We’ve all heard the story of the cocktail napkin sketch that inspired a masterwork. Architecture is all about communicating ideas visually, and there is no better way to quickly express an idea than through sketching. But for many students just starting on the path of architecture, the skills to actually create such sketches don't come naturally, and mentors who will take the time to explain such basics can be hard to find.
Geared towards young and aspiring architecture students, a new youtube channel, Themodmin, provides short, free tutorials on how to get the most out of your sketches in their series Architecture Daily Sketches. Covering topics from lineweight to perspective to adding people to your drawings, the videos follow a simple format that is easy to follow. Watch a few of the videos below and head over to their youtube page here for more tutorials.
“As a designer, we create architectural spaces which are de facto instruments—they contain sound, they manipulate it, they can even create sound—so we’re tasked with a very powerful tool for affecting human cognition.”
In an effort to spark new ideas for "zero value landscapes," Amanda Williams has been painting abandoned houses in Chicago's South Side with a "palette of culturally coded, monochromatic colors" to "explore how academic and theoretical definitions of color map across veiled language used in American media/popular culture to describe racially charged city spaces... Think a female Gordon Matta-Clark parading around as a Black Josef Albers," says the artist.
Surpassing the limitations of static imagery, filmmaker Daniele Marucci creates videos that bridge the filmic and architectonic for a richer and more immersive understanding of buildings and their environments. Marucci works with photographer Enrico Cano to share intimate portraits of buildings that slow down our experience by drawing attention to their subtleties. In such practice, we are given the freedom to survey the architecture but also to let our mind wander, to daydream. Often working in remote locations, the frenetic speed of the city is forgotten when a new intensity takes hold.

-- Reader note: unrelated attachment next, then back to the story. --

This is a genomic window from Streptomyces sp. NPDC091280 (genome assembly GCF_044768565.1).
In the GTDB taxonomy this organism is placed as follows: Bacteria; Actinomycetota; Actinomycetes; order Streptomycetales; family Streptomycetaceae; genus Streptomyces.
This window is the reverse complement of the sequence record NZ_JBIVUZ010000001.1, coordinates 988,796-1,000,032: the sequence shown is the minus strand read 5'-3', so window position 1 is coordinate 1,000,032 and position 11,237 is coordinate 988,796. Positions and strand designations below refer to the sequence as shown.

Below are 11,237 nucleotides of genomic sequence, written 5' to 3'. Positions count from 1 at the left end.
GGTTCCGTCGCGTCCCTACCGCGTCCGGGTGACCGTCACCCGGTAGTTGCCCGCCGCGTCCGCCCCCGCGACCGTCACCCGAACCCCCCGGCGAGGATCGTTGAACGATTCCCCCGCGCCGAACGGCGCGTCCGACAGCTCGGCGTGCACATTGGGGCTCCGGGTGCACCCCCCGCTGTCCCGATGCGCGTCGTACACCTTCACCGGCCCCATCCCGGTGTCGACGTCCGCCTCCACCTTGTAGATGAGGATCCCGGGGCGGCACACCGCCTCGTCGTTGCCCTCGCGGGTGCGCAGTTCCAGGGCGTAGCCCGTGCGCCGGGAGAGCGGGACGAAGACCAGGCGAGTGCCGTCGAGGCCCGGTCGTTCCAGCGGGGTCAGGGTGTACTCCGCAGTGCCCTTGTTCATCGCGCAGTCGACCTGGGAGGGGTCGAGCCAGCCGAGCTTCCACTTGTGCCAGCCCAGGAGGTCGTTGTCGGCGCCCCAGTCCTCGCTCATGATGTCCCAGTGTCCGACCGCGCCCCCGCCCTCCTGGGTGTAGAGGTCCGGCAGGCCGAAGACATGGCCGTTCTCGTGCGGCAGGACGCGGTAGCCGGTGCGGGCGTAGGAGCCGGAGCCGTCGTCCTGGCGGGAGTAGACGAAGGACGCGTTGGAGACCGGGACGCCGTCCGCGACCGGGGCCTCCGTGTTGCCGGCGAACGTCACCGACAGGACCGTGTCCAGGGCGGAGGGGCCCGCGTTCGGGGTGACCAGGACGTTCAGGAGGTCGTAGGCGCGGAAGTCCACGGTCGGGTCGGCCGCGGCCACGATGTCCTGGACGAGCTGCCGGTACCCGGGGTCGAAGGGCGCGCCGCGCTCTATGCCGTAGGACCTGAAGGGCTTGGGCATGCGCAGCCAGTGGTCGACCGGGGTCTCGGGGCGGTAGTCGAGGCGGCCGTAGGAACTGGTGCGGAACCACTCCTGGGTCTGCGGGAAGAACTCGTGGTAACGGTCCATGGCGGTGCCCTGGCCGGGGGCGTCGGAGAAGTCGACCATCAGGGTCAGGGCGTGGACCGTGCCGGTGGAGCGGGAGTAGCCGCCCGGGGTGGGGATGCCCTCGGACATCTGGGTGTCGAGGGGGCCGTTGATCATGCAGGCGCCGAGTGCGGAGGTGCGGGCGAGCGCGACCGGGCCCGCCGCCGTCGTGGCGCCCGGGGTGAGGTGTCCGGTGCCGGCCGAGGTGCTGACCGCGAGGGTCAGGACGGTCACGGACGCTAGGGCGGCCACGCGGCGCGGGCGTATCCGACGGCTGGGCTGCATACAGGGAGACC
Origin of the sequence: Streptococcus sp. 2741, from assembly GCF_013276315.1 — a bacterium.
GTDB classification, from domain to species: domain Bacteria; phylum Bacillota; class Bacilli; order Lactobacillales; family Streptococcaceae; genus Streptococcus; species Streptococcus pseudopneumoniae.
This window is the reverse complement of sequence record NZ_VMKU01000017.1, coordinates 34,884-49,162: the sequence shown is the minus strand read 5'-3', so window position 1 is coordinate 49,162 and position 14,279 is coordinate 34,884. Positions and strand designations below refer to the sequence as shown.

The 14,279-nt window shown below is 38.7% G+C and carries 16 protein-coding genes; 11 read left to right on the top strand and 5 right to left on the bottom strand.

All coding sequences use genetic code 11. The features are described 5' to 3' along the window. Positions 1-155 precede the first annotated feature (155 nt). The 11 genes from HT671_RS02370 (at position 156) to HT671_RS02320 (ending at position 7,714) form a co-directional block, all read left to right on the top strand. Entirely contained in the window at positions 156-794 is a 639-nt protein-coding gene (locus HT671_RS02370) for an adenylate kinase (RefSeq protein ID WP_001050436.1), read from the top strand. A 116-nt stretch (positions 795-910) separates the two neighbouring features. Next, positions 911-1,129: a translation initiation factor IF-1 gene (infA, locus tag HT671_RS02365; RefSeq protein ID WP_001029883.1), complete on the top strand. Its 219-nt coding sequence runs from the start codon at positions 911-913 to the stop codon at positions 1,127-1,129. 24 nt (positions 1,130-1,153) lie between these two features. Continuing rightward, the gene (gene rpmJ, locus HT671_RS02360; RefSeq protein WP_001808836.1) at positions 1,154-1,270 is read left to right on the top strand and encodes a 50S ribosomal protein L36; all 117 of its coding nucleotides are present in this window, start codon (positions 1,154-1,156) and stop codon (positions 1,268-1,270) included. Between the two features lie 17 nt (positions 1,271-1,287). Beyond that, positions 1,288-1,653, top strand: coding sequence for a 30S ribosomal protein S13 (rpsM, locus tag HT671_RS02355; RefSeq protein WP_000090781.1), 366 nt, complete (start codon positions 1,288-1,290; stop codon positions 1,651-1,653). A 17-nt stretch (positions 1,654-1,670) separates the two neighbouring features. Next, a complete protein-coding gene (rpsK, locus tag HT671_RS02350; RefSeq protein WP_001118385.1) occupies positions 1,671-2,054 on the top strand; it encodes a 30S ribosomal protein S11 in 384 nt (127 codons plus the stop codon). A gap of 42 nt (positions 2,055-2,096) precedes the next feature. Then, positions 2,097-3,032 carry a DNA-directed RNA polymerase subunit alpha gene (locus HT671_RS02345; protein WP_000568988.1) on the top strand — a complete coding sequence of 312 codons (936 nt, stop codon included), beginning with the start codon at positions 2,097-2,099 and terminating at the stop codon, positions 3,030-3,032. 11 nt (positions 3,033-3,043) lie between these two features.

The online lecture, similar to the podcast, is an easy, often entertaining way of absorbing knowledge and the opinions of thinkers and practitioners from around the world. We've gathered together some of our favourite sources for watching architectural lectures online. Ranging from Barbaralee Diamonstein-Spielvogel's famous American Architecture Now interviews with Frank Gehry in 1980 and Robert Venturi and Denise Scott-Brown in 1984, to Sir Peter Cook speaking at Frankfurt's Staedelschule in 2012, these open-source films provide invaluable insights into architects and architects throughout recent history.
Back in 2012, we found "Empire State of Pen," an amazing video of London-based artist and animator Patrick Vale’s drawing of Manhattan from the perspective of the Empire State Building. Now, Vale has taken a different perspective of the city, this time traveling a bit farther uptown to the Rockefeller Center area. Vale’s new drawing looks south, with the Empire State Building in the center, and the Freedom Tower in the background. To the east you can see the Chrysler Building, and to the west lies the Bank of America Tower in the Times Square area.